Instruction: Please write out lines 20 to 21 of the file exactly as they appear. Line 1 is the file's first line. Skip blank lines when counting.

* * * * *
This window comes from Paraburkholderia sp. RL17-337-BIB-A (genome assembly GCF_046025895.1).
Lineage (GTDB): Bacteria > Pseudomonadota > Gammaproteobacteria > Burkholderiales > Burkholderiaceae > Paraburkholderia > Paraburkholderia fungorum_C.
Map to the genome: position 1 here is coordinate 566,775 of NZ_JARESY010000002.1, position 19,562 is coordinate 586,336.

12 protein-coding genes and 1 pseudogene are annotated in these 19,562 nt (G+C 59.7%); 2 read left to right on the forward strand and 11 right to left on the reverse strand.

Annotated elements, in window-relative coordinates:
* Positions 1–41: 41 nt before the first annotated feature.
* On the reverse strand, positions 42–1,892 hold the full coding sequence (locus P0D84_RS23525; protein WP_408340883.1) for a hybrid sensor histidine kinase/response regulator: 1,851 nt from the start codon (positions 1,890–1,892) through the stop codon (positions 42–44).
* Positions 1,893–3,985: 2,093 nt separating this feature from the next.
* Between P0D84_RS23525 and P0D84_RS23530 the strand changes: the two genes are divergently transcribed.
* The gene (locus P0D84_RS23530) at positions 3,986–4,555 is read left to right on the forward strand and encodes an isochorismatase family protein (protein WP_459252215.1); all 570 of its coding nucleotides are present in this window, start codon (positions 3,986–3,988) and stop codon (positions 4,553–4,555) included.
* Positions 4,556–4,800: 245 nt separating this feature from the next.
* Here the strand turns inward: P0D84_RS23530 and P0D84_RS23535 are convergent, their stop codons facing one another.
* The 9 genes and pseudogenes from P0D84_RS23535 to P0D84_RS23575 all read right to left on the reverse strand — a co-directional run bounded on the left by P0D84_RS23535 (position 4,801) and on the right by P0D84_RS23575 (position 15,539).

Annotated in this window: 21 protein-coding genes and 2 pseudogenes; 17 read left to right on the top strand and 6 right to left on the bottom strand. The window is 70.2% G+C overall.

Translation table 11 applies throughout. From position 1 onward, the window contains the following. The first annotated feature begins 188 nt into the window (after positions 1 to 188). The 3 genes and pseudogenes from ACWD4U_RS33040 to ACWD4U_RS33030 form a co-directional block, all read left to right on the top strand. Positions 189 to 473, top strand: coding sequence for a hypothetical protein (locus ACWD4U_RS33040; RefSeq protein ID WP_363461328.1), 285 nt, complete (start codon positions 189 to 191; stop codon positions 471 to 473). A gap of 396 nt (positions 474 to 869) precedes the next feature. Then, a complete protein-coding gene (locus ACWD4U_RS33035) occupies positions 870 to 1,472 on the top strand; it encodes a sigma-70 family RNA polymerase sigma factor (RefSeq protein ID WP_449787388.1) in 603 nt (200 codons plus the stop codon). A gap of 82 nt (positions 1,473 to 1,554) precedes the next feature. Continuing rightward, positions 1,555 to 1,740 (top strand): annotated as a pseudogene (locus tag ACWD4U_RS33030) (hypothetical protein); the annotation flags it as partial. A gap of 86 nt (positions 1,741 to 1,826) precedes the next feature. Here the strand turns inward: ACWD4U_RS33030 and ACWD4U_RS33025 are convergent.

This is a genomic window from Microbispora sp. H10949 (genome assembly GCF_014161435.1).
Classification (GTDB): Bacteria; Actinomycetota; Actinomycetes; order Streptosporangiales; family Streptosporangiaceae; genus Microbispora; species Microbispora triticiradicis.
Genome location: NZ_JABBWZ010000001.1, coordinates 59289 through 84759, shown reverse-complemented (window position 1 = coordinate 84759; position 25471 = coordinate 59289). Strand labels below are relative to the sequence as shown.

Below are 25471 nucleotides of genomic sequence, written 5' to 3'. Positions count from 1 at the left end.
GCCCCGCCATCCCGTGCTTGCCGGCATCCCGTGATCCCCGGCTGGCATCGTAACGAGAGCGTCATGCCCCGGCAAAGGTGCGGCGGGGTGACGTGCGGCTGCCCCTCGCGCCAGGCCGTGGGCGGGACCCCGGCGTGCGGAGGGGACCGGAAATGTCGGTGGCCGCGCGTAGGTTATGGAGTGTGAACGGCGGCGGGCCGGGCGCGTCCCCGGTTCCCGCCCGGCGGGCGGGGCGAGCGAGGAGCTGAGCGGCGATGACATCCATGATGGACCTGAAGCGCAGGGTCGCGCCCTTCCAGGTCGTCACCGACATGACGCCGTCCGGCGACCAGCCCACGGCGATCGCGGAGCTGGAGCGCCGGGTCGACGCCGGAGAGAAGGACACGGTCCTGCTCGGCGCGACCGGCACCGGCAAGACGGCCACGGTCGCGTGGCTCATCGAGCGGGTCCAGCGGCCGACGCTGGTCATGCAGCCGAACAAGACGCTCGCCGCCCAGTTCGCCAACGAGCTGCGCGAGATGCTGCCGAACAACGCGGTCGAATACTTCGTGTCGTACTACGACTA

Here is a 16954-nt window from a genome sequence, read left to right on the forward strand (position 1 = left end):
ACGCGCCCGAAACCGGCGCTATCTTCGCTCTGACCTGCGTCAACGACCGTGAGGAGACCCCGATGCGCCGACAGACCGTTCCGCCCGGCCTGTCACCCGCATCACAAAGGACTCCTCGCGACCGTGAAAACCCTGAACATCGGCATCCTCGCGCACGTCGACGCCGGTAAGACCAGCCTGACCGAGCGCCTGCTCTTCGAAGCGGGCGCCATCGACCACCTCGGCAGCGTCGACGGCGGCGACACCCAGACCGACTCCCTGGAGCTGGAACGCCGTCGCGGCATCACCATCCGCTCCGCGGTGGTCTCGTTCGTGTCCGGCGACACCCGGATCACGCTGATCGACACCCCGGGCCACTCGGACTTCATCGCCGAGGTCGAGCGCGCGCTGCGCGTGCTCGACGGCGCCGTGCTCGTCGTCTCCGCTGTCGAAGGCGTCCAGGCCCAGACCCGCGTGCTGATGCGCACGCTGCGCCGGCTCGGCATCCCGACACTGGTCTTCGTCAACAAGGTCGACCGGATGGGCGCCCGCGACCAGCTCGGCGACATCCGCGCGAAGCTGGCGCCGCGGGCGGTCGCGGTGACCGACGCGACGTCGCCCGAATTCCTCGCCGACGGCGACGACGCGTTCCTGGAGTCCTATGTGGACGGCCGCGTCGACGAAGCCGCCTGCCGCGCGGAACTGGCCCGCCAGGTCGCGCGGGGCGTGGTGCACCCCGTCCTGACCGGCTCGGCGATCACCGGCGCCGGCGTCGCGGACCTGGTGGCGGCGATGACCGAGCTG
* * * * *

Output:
GCCCCGCCATCCCGTGCTTGCCGGCATCCCGTGATCCCCGGCTGGCATCGTAACGAGAGCGTCATGCCCCGGCAAAGGTGCGGCGGGGTGACGTGCGGCTGCCCCTCGCGCCAGGCCGTGGGCGGGACCCCGGCGTGCGGAGGGGACCGGAAATGTCGGTGGCCGCGCGTAGGTTATGGAGTGTGAACGGCGGCGGGCCGGGCGCGTCCCCGGTTCCCGCCCGGCGGGCGGGGCGAGCGAGGAGCTGAGCGGCGATGACATCCATGATGGACCTGAAGCGCAGGGTCGCGCCCTTCCAGGTCGTCACCGACATGACGCCGTCCGGCGACCAGCCCACGGCGATCGCGGAGCTGGAGCGCCGGGTCGACGCCGGAGAGAAGGACACGGTCCTGCTCGGCGCGACCGGCACCGGCAAGACGGCCACGGTCGCGTGGCTCATCGAGCGGGTCCAGCGGCCGACGCTGGTCATGCAGCCGAACAAGACGCTCGCCGCCCAGTTCGCCAACGAGCTGCGCGAGATGCTGCCGAACAACGCGGTCGAATACTTCGTGTCGTACTACGACTA

Here is a 16954-nt window from a genome sequence, read left to right on the forward strand (position 1 = left end):